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Programs : Brochure

This is the program brochure page.
  • This program is currently not accepting applications.
Program Description
Please note: this program has been cancelled for Summer 2020.


Tower Bridge



Quick Facts

  • May 23 - June 13, 2020
  • Study how people lived and died in the past through global health and bioarchaeology
  • Behind the scenes tours of the British Museum and the Museum of London mummy and skeletal collections
  • Academic visits to the Tower of London and Highgate Cemetery, while walking in the footsteps of deadly diseases (bubonic plague, cholera) and Jack the Ripper
  • Day trips to Stonehenge, Avebury, and Chichester
  • Earn 6 credits

Application Requirements

To apply for this program, click the "Apply Now" button above. This will generate an online application with the requirements listed below. Please also refer to the "Academics" tab for specific eligibility information. Note: Non-ASU students should consult these instructions before applying.



London group

London Parliament

Location Details

London's many celebrated historical sites include Buckingham Palace, the Tower of London, and Trafalgar Square. Its museums and galleries contain collections of unparalleled scope, and its theater companies are the finest in the world. London is also an ideal place to study the complexities of health and disease in the past and present, as well as the development of modern medicine.

Visa Information

It is each student’s responsibility to independently determine if a visa is necessary for travel to any foreign countries visited on this program. Limited information may be provided by the ASU Study Abroad Office, your faculty director, and/or partner organizations/institutions. Where visas are required, failure to obtain a visa may result in your inability to participate and, ultimately, your withdrawal from the program, subject to the terms of the Study Abroad Withdrawal Policy

Consult this page for additional information regarding visas. If you need assistance securing a U.S. Passport, visit the ASU U.S. Passport Acceptance Office in Tempe.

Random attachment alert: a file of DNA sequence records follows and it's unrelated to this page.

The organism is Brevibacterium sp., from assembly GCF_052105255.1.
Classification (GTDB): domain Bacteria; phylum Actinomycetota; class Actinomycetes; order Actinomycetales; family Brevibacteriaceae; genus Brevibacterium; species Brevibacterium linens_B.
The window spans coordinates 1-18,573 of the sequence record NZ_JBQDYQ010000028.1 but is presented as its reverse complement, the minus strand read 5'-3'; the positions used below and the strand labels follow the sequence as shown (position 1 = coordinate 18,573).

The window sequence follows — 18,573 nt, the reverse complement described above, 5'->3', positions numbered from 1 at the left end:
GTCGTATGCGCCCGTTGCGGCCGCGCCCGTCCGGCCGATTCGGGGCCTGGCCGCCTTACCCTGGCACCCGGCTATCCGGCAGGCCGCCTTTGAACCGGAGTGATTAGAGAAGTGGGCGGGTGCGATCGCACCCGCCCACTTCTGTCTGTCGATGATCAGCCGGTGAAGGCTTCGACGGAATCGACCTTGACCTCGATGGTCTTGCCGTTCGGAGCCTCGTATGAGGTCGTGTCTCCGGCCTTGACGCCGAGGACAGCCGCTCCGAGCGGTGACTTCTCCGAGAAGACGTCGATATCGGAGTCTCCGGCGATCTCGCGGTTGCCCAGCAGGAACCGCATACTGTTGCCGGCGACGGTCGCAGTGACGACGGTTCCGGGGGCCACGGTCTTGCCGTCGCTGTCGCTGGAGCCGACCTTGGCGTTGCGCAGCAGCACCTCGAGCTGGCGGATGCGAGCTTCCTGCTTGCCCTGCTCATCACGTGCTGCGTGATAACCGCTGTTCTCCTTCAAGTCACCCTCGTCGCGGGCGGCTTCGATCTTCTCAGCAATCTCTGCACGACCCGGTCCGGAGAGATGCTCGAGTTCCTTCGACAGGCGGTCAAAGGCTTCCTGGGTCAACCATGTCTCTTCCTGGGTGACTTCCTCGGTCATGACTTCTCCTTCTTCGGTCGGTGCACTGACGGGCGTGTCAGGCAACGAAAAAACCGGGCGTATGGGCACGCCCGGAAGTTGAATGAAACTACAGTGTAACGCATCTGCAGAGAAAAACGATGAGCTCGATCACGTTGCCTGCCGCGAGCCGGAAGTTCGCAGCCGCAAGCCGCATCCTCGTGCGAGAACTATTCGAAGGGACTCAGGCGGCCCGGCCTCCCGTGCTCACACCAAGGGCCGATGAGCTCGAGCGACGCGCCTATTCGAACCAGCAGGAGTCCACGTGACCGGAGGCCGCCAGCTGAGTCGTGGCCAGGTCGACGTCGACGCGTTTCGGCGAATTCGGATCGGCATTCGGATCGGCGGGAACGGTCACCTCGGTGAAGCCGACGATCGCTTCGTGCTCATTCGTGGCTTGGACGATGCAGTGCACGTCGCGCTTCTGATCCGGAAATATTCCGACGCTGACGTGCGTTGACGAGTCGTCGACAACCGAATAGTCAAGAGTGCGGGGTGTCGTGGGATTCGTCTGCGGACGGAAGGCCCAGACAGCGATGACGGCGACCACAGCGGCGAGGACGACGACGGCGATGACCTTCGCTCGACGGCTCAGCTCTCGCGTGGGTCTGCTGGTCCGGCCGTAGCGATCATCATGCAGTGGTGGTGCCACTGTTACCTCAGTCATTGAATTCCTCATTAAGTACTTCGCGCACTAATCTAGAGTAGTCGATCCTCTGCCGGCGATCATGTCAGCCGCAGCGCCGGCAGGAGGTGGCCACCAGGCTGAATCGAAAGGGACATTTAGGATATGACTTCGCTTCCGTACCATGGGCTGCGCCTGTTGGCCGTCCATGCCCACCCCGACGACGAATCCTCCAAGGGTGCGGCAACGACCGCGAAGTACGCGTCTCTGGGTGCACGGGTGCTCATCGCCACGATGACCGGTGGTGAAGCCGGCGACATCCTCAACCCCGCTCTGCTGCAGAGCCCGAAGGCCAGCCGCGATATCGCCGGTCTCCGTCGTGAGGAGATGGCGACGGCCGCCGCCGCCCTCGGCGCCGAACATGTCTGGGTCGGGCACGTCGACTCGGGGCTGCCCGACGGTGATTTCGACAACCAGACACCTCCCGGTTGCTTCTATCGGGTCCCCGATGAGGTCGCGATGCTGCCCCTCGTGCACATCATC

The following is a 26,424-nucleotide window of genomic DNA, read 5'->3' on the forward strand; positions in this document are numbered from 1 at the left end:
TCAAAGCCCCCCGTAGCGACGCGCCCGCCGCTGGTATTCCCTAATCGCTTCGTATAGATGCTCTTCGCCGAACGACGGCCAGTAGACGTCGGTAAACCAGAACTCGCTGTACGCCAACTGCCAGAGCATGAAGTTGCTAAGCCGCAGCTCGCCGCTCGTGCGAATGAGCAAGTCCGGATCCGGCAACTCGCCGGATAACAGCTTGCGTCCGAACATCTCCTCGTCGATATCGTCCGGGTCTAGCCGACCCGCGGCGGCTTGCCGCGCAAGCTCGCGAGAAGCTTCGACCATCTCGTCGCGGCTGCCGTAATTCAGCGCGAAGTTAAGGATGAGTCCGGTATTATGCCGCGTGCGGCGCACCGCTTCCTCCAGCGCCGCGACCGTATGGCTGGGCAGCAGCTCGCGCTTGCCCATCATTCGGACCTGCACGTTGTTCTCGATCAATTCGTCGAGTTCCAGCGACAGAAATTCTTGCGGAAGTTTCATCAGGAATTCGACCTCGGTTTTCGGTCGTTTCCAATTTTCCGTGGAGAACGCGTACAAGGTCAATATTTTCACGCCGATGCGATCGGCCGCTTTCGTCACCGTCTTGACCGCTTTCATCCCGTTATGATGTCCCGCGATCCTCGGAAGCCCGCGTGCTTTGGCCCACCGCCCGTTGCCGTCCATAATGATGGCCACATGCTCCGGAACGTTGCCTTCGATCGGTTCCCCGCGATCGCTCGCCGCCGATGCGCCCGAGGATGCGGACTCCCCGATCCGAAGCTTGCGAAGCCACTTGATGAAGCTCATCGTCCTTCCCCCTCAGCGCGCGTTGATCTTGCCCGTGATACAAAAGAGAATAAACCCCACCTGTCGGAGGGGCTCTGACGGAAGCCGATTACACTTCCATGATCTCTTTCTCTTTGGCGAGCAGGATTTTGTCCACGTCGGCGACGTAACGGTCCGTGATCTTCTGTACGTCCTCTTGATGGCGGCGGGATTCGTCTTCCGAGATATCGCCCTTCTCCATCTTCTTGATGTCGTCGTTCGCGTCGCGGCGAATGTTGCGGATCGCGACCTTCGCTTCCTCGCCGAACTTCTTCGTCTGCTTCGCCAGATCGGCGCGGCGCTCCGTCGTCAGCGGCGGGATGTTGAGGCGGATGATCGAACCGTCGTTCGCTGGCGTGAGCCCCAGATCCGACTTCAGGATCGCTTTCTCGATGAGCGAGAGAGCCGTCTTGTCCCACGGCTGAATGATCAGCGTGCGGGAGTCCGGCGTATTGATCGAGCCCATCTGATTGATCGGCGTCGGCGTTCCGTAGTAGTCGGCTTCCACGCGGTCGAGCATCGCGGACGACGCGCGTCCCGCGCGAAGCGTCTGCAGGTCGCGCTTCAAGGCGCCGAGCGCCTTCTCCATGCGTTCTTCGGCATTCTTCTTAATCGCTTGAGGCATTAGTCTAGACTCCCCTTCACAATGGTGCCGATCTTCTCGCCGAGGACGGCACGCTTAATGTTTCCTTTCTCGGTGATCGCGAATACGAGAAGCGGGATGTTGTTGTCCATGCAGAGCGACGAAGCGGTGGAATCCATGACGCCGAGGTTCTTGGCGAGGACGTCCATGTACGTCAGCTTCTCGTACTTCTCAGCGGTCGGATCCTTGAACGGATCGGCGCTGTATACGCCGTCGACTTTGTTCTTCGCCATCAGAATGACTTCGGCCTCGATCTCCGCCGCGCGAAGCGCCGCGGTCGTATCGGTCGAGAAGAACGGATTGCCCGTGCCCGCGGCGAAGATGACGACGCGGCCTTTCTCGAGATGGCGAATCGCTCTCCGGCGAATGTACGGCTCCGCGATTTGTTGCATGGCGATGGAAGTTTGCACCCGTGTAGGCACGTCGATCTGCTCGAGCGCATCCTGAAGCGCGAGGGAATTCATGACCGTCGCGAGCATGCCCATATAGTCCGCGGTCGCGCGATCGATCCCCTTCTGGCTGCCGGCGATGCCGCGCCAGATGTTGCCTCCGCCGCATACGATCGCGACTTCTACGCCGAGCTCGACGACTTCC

PLEASE NOTE: Visa requirements for non U.S. citizens may differ from those for U.S. citizens; students who are not U.S. citizens are advised to contact their International Coordinator and begin independently researching the visa requirements for their nationality as soon as possible.


Eligibility Requirements

  • Courses are all designed to be suitable for non-majors and students from a wide range of backgrounds
  • Students must have a 2.5 GPA to participate.
  • Students must be in Sophomore standing (24 credit hours) by the time the program starts. 
  • Non-ASU students should view the following application instructions.


London was arguably the greatest of the early modern cities, both a fabulous and deadly place. With growing numbers of people over time, often fed and housed poorly, plague epidemics swelled and ebbed regularly, and violence, squalor, and social inequities were common. Here, we focus on the complexities of health and disease in London from the Medieval to Victorian periods, using approaches from both global health and bioarchaeology to understand how people lived and died in London and the surrounding areas. These time periods saw major changes in how people understood disease processes as well as the development of modern medicine. Because London was where, for the first time in human history, a nation became predominantly urban, it has faced and met many of the challenges that other cities now are starting to struggle with, such as how to deal with rapid growth, new diseases, straining infrastructure, and rapid and often unforeseen technological and social change. London has already experienced most major modern challenges, such as disease, flood, famine, sanitation crises, climate change, globalization, and fire, and has much to teach us about people, the problems they face, and the cities they live in.

Courses fulfill SB, G, H, and L general studies requirements

Students select two of the following courses for a total of 6 credits:
ASB 443/SSH 403: Cross-Cultural Studies in Global Health*
ASB 301: Global History of Health*
ASB 414: Urban and Environmental Health*
ASB 353/SOC 353: Death and Dying in Cross-Cultural Perspective 

* Course has prerequisites but these can usually be waived. Please email to learn more. 

SHESC London Classroom

Group at science museum



Faculty Directors


Kelly Knudson, Ph.D.
Professor, School of Human Evolution and Social Change
Director, Center for Bioarcheological Research
Director, Archaeological Chemistry Laboratory
Affiliated Faculty, Center for Archaeology and Society
Arizona State University

Christopher Stojanowski, Ph.D.
Professor and Acting Director, School of Human Evolution and Social Change
Arizona State University

Kelly Knudson (faculty picture)

Christopher Stojanowski


London Falts SHESC 2015

Program Housing


Students will share double or triple occupancy rooms in student apartments with kitchen, bathroom, and a general living area.  Flats will be in central London with easy access to the West End, including Oxford Street and Soho. Many flats require walking up one or more flights of stairs and do not have elevators.


Special Considerations

Below you will find information that may help you in planning for your study abroad experience. Early discussions and planning can help to support you in having a positive experience abroad. We invite you to meet with the International Coordinator for this program to discuss any questions or concerns you may have.

Physical Considerations